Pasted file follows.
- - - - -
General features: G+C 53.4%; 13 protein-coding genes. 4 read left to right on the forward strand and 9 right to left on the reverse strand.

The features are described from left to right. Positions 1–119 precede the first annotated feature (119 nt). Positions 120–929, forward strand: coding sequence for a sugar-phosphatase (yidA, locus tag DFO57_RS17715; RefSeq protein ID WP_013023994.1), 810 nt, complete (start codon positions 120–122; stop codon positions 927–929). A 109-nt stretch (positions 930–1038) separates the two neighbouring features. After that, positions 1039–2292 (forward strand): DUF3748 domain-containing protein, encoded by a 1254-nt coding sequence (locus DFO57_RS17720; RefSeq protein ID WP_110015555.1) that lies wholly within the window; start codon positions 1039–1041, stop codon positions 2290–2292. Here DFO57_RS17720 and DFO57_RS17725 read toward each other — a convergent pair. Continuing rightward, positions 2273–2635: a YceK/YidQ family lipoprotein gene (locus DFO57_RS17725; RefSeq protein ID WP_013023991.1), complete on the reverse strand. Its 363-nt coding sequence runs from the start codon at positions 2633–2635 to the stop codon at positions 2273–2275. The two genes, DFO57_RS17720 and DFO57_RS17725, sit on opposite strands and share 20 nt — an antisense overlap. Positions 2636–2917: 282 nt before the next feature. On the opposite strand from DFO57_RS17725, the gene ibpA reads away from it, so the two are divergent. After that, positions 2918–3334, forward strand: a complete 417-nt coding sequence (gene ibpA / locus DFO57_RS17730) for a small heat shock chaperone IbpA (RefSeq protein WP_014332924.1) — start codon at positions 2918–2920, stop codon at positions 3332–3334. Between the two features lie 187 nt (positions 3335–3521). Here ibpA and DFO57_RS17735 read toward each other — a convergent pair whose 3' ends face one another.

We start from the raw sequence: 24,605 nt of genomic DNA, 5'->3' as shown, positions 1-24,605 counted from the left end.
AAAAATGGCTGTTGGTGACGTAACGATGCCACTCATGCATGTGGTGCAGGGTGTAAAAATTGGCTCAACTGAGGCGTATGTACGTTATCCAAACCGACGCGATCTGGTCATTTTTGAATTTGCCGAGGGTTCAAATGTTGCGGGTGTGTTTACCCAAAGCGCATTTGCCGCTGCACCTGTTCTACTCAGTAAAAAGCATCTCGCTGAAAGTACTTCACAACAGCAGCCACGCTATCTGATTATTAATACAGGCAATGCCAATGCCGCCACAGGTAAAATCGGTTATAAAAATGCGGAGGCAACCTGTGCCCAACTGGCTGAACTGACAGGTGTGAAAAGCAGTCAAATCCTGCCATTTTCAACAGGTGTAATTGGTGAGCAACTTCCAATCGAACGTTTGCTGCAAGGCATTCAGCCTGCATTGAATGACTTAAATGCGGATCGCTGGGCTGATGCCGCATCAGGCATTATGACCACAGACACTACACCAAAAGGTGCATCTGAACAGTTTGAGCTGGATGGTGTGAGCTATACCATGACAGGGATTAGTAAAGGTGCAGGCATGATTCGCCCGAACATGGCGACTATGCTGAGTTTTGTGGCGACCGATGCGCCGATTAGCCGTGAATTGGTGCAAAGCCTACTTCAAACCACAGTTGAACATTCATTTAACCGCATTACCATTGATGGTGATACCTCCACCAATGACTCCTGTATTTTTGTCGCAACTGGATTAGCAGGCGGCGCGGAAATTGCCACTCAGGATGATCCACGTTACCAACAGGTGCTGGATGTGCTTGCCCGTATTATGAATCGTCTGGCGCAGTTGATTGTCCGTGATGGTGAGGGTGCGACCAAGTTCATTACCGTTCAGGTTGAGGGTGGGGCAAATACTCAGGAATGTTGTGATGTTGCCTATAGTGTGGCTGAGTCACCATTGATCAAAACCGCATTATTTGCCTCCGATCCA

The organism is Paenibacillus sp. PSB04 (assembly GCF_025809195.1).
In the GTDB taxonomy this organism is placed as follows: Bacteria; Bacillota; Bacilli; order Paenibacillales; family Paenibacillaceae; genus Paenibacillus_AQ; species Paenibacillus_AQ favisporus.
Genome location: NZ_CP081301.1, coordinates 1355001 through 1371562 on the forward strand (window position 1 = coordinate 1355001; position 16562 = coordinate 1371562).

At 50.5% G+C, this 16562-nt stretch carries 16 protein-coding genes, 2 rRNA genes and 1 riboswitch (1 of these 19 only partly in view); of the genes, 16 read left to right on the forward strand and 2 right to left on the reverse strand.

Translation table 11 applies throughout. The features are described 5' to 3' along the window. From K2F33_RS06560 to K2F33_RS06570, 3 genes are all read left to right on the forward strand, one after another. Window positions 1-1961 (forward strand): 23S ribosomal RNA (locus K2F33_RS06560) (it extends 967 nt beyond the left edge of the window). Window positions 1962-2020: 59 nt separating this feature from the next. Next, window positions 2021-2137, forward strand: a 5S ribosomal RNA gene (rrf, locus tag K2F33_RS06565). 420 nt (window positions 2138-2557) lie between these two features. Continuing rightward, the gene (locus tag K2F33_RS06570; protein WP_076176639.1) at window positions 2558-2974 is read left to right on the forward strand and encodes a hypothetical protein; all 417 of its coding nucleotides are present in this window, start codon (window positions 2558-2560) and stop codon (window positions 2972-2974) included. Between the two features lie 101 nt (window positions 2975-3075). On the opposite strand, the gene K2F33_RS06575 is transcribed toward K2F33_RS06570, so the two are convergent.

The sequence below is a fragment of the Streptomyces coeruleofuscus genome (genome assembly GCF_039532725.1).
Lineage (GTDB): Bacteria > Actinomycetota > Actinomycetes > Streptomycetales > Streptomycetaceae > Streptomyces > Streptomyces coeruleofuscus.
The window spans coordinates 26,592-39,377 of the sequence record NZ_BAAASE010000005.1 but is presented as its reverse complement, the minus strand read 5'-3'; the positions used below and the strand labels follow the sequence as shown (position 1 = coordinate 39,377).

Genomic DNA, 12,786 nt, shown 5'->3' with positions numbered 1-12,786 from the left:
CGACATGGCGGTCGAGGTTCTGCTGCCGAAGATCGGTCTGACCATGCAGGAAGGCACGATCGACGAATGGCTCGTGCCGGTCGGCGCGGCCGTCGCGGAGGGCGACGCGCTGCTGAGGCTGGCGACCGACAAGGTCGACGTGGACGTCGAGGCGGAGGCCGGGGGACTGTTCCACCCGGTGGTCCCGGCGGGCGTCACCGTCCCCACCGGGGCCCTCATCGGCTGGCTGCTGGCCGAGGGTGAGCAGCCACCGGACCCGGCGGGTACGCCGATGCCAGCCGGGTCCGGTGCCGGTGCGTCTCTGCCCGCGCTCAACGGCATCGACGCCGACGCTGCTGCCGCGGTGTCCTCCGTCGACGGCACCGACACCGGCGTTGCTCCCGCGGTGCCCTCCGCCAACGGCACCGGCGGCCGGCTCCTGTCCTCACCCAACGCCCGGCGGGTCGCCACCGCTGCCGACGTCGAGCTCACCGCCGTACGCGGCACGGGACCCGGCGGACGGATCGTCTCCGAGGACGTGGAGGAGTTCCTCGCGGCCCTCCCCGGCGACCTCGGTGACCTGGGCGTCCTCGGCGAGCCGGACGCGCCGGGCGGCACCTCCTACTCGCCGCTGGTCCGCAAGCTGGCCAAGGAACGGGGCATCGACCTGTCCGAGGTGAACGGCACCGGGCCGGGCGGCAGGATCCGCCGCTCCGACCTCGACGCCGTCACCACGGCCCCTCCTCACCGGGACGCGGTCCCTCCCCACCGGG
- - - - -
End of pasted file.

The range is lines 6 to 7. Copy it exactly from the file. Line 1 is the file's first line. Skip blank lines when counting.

In the GTDB taxonomy this organism is placed as follows: Bacteria; Bacillota; Bacilli; order Paenibacillales; family Paenibacillaceae; genus Paenibacillus_AQ; species Paenibacillus_AQ favisporus.
Genome location: NZ_CP081301.1, coordinates 1355001 through 1371562 on the forward strand (window position 1 = coordinate 1355001; position 16562 = coordinate 1371562).